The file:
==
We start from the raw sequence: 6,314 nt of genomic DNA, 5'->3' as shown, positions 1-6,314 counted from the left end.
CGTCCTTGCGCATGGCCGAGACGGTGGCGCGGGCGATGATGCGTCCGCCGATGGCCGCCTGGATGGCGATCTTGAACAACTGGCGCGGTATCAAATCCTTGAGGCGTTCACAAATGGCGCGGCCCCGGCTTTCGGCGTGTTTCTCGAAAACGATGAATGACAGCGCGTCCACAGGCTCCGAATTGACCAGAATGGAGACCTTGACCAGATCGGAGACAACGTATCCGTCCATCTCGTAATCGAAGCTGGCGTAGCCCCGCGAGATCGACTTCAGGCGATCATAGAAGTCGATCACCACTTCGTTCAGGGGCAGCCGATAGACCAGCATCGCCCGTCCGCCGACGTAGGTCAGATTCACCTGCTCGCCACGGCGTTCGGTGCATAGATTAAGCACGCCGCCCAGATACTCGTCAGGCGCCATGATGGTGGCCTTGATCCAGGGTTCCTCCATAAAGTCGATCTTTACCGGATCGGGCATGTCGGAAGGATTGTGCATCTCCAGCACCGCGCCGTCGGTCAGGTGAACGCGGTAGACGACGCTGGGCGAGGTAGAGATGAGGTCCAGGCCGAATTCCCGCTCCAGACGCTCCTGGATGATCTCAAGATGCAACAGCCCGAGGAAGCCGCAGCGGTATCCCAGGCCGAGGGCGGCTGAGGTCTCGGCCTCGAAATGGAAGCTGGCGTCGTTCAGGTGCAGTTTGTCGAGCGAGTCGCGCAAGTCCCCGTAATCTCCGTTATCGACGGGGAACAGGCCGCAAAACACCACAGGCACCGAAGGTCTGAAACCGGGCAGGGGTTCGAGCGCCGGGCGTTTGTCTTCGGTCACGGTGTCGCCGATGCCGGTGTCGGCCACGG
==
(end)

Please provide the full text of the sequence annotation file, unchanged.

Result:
We start from the raw sequence: 6,314 nt of genomic DNA, 5'->3' as shown, positions 1-6,314 counted from the left end.
CGTCCTTGCGCATGGCCGAGACGGTGGCGCGGGCGATGATGCGTCCGCCGATGGCCGCCTGGATGGCGATCTTGAACAACTGGCGCGGTATCAAATCCTTGAGGCGTTCACAAATGGCGCGGCCCCGGCTTTCGGCGTGTTTCTCGAAAACGATGAATGACAGCGCGTCCACAGGCTCCGAATTGACCAGAATGGAGACCTTGACCAGATCGGAGACAACGTATCCGTCCATCTCGTAATCGAAGCTGGCGTAGCCCCGCGAGATCGACTTCAGGCGATCATAGAAGTCGATCACCACTTCGTTCAGGGGCAGCCGATAGACCAGCATCGCCCGTCCGCCGACGTAGGTCAGATTCACCTGCTCGCCACGGCGTTCGGTGCATAGATTAAGCACGCCGCCCAGATACTCGTCAGGCGCCATGATGGTGGCCTTGATCCAGGGTTCCTCCATAAAGTCGATCTTTACCGGATCGGGCATGTCGGAAGGATTGTGCATCTCCAGCACCGCGCCGTCGGTCAGGTGAACGCGGTAGACGACGCTGGGCGAGGTAGAGATGAGGTCCAGGCCGAATTCCCGCTCCAGACGCTCCTGGATGATCTCAAGATGCAACAGCCCGAGGAAGCCGCAGCGGTATCCCAGGCCGAGGGCGGCTGAGGTCTCGGCCTCGAAATGGAAGCTGGCGTCGTTCAGGTGCAGTTTGTCGAGCGAGTCGCGCAAGTCCCCGTAATCTCCGTTATCGACGGGGAACAGGCCGCAAAACACCACAGGCACCGAAGGTCTGAAACCGGGCAGGGGTTCGAGCGCCGGGCGTTTGTCTTCGGTCACGGTGTCGCCGATGCCGGTGTCGGCCACGG